Moving In Next To Competition

So, it’s looking more and more like we’ll set up our pizza place next to an already established salad joint. Normally this wouldn’t be much of a concern; however, we recently have branched out into offering salads to complement our pizza. Although our store and the salad place will specialize in different foods, do people think it’s a bad move coming in next to an indirect competitor? The location is terrific, but I wonder whether it would completely destroy the secondary salad business that we do. Thoughts?

I don’t know how salad sales are for you or any of the other guys, but in my experience with a couple of the major pizza chains and also as an independent, they should be the least of your concern because it MIGHT account (if you’re lucky) for 1% of your total revenue. You’re in the same position as a great many operators who’ve opened up shop over the past several years whereas you’re focusing on everything that can affect your business. My advice to you is to stop looking so much at the insignificant little things that are out of your control and concentrate on the thing that got you to this point in the first place: a great pizza that is marketable to the public. Now, if you were opening next to another pizza joint I could see why you’d hesitate a little bit. But a salad joint? Are you kidding me? That’s like a tire shop worried about being next door to a McDonalds. You’re good. Stop worrying.

-J_r0kk

One of my stores is right next to a Pizza Hut and a buffet house. The other store has 6 full service restaurants, 2 pizza shops, and at least 6 fast food shops. Being close to competitors is a good thing. It drives TRAFFIC. It’s up to you to make sure they choose your shop over the competitors.

I’d have to agree that having other restaurants in the area is a good thing. Think about automotive dealerships. They all seem to cluster. They do it to be convenient to the customers. If you wanted to look at a Dodge and a Chevy and you had two choices on each, you’d probably go to the dealer right next to the other brand to save time and gas.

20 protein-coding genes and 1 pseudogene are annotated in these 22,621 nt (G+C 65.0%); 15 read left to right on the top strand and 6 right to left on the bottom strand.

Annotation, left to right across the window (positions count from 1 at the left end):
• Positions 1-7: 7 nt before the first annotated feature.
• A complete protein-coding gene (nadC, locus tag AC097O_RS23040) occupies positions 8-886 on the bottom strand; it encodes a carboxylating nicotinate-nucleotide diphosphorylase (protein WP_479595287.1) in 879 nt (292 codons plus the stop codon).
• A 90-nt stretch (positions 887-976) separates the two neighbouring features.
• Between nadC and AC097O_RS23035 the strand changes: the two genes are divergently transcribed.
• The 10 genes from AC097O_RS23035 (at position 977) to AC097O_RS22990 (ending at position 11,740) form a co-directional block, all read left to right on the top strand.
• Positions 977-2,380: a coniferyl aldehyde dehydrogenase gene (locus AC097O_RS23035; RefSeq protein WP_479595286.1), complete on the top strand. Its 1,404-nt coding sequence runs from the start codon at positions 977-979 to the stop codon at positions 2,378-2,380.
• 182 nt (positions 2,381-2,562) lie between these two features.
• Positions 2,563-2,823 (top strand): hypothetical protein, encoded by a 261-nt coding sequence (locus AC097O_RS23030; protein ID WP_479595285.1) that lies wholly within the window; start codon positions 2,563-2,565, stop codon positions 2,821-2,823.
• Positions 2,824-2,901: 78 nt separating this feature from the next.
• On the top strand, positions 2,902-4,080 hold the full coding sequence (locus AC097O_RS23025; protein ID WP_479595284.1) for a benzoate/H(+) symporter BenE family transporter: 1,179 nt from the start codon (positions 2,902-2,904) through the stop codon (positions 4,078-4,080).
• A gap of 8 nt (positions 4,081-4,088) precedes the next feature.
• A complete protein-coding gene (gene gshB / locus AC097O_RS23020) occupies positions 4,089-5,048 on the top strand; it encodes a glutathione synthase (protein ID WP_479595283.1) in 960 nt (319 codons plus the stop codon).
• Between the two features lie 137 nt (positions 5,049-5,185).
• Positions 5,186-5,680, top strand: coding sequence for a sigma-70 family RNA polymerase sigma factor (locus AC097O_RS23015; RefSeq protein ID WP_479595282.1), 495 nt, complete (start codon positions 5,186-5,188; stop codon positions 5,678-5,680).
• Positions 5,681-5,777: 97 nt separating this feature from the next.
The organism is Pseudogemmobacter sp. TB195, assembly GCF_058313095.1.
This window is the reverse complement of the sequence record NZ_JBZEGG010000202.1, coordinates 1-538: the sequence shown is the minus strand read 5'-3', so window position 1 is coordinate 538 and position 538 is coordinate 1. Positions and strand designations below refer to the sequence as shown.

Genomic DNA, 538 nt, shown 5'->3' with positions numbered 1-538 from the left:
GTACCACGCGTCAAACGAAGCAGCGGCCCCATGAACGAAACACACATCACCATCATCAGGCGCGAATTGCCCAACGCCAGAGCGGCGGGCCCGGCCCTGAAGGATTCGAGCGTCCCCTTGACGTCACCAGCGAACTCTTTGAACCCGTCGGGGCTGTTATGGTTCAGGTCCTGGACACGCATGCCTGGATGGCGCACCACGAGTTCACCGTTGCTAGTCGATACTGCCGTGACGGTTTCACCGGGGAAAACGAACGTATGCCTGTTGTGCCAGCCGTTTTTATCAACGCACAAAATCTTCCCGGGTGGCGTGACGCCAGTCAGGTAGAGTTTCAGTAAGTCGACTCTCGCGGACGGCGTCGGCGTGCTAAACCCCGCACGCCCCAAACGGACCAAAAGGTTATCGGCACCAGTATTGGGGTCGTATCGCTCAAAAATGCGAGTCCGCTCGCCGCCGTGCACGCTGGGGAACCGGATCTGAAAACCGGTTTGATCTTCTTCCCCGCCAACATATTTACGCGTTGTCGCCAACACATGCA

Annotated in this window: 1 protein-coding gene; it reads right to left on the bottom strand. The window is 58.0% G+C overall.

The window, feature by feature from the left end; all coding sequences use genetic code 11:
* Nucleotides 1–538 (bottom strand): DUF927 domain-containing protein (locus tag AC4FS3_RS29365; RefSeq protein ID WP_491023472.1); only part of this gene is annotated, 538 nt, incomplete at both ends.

Restaurants also seem to cluster, look at the fast food joints. Of course, it’s always best to be the new guy in the cluster since you’re only hoping to distract from the existing businesses (rather than being the existing business being distracted from).

In this day and age, you simply cannot have a monopoly in a reasonably sized area. If you’re going to have to fight the competition, take it right to their doorstep.

If the salad place is succesful, then USE them. Get their customers to become your customers by partnering with them perhaps? Is this a second location or a move of a single location? If it’s a whole new shop, you don’t need to have the same menu - drop salad and add dessert. Then meet the salad place and put together a pizza and salad promotion that you can both benefit from.

This is exactly what I would do. I have a somewhat successful wing shop located next to me with a phenomenal product. I do not offer wings. I have been trying to get that owner to work with me, but thus far he has not. He’s really being stupid. At bare minimum, he’d be adding delivery at no expense to himself. I’d get the add the best wings in town to what I can offer. It’s a win-win. Unfortunately, he’s being stubborn.

But maybe the salad guy won’t be a moron.

Just for kicks, I thought I’d post that my salads comprise 7.3% of my total sales.

We are having a Noodle Box shop opening a few doors down from our shop in the same shopping centre we are in. It should be up and running in a few weeks time.

My wife reckons we will be hit for the first 4 -6 months and says we should budget for lower sales.

The feeling I have is that it will only bring more people to the area and some may not have known we are there and then decide to get a pizza - maybe not that day/night, but next week. The shop they are going in has been empty for over 9 months and empty shops don’t bring people in.

I’m preparing for some loss initially but I think it will be more of a worry for the chinese shop rather than us.

I’m more than optomistic that in the end of the day it will be ggod for us.

As for going in next to the Salad place it can only be good for your business, especially if they do a good product and people are drawn to the area.

I’d keep selling salads in your shop as I doubt that you would get too many customers going there to get a salad on another payment when they can get it all at once at yours. Other customers may even see the salad joint and feel like having one and when they come in to order pizza they see your salad and buy from you instead.

KFC are often right next to MacDonalds etc and they both sell fries. Do you think the second one in says I don’t think I will sell fries because the first on here already does?

Dave

fastbreakrob writes:

Just for kicks, I thought I’d post that my salads comprise 7.3% of my total sales.

Rob,

I know they’ve got a lot of horses in Louisville. Do they really spoil them that much and feed them salad rather than hay? That’s a lot of lettuce going out the door! -J_r0kk

Is it a lot of lunchtime business?

lol… I don’t know why our salad sales are so high. They aren’t anything spectacular. Just your basics… House Salads, BLT Salad, Chef, and Greek. We also don’t upsell our salads, nor offer discounts or coupons on them. Our sub sales can sometimes be off the wall also and yet again they are nothing special… I’m not extremely proud of the quality of our subs but they sell pretty well and people like them.

Sometimes the best items aren’t always the best sellers :slight_smile: